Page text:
It’s all too common these days that people in their 50s and early 60s notice their elderly parents having trouble with memory loss and with handling finances. In fact, one in eight Americans 65 and over and 43 percent of individuals 85 and over have Alzheimer’s disease.
Financial advisors and accountants say elderly parents and adult children alike are too slow to seek or provide help in the early stages of decline. Denial is part of it. Hoping to stay independent, parents may minimize their difficulties. Adult children hesitate to step in and help out and oftentimes ignore warning signs.
Reporting in Smart Money, Kathleen Michon, an attorney and editor at Nolo, a provider of legal information and products, says the damage can be dire: closed accounts, damaged credit, money lost to scam artists, even foreclosure.
A mailbox stuffed with donation requests, checkbook mistakes, unpaid bills, and desks and drawers that were once neatly organized now scattered with paperwork, are all signs that help is needed.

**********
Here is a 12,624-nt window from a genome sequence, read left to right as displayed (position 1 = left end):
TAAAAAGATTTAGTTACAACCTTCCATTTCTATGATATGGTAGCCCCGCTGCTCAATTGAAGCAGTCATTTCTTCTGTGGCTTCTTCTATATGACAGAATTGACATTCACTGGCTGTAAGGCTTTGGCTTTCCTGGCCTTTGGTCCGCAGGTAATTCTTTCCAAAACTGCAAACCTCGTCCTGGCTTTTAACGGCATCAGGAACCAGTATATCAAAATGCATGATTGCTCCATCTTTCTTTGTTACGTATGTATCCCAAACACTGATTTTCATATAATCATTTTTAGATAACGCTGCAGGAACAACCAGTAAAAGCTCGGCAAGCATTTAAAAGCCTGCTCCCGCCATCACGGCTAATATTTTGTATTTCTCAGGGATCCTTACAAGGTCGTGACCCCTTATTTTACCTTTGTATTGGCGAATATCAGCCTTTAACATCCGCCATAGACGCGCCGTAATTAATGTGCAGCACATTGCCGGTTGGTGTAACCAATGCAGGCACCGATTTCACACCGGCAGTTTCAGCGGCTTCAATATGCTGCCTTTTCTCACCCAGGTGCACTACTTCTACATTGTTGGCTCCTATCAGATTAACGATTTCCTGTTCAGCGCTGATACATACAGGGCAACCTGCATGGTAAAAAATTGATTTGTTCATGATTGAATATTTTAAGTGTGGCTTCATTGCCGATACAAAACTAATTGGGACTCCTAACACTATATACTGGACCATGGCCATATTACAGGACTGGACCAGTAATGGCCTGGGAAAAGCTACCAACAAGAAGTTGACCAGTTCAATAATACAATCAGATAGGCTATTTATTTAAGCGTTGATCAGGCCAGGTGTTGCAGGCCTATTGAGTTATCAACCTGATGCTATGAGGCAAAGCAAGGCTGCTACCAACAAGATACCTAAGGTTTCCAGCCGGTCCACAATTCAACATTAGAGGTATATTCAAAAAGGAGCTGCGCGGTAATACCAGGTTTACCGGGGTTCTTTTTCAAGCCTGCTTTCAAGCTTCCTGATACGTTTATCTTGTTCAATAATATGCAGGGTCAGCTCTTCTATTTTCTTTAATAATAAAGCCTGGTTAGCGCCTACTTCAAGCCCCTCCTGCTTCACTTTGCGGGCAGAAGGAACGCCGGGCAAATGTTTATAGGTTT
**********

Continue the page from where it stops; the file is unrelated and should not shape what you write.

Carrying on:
Don’t try to suddenly step in and take over. To ease into their financial affairs, begin by offering help with such matters as filling out insurance claims, helping to adjust property tax bills or checking credit card statements.
Enriched Life Home Care Services is passionate about educating families and bringing awareness to issues facing aging loved ones. We are here to help answer questions that may arise as you are caring for your loved ones.
www.ELHCS.com | Enriched Life Home Care Services